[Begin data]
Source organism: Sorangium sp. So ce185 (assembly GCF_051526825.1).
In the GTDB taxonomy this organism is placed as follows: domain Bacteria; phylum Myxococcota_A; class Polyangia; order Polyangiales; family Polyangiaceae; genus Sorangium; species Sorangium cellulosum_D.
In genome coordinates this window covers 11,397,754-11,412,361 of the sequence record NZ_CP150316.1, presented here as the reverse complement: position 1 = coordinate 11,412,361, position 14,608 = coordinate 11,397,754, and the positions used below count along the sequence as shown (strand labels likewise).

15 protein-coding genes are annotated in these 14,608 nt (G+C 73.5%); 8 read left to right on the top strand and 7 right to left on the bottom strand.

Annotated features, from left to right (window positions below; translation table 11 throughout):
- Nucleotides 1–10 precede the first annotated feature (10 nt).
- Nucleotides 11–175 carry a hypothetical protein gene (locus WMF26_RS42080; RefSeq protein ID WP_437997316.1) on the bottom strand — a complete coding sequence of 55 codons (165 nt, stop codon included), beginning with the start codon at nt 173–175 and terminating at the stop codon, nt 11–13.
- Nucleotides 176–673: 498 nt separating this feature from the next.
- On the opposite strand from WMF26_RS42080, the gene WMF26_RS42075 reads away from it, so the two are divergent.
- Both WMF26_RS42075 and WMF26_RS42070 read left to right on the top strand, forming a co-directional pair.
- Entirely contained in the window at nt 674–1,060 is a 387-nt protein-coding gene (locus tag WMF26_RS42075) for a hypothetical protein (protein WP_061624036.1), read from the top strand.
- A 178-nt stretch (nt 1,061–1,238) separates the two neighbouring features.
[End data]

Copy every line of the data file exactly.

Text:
Source organism: Sorangium sp. So ce185 (assembly GCF_051526825.1).
In the GTDB taxonomy this organism is placed as follows: domain Bacteria; phylum Myxococcota_A; class Polyangia; order Polyangiales; family Polyangiaceae; genus Sorangium; species Sorangium cellulosum_D.
In genome coordinates this window covers 11,397,754-11,412,361 of the sequence record NZ_CP150316.1, presented here as the reverse complement: position 1 = coordinate 11,412,361, position 14,608 = coordinate 11,397,754, and the positions used below count along the sequence as shown (strand labels likewise).

15 protein-coding genes are annotated in these 14,608 nt (G+C 73.5%); 8 read left to right on the top strand and 7 right to left on the bottom strand.

Annotated features, from left to right (window positions below; translation table 11 throughout):
- Nucleotides 1–10 precede the first annotated feature (10 nt).
- Nucleotides 11–175 carry a hypothetical protein gene (locus WMF26_RS42080; RefSeq protein ID WP_437997316.1) on the bottom strand — a complete coding sequence of 55 codons (165 nt, stop codon included), beginning with the start codon at nt 173–175 and terminating at the stop codon, nt 11–13.
- Nucleotides 176–673: 498 nt separating this feature from the next.
- On the opposite strand from WMF26_RS42080, the gene WMF26_RS42075 reads away from it, so the two are divergent.
- Both WMF26_RS42075 and WMF26_RS42070 read left to right on the top strand, forming a co-directional pair.
- Entirely contained in the window at nt 674–1,060 is a 387-nt protein-coding gene (locus tag WMF26_RS42075) for a hypothetical protein (protein WP_061624036.1), read from the top strand.
- A 178-nt stretch (nt 1,061–1,238) separates the two neighbouring features.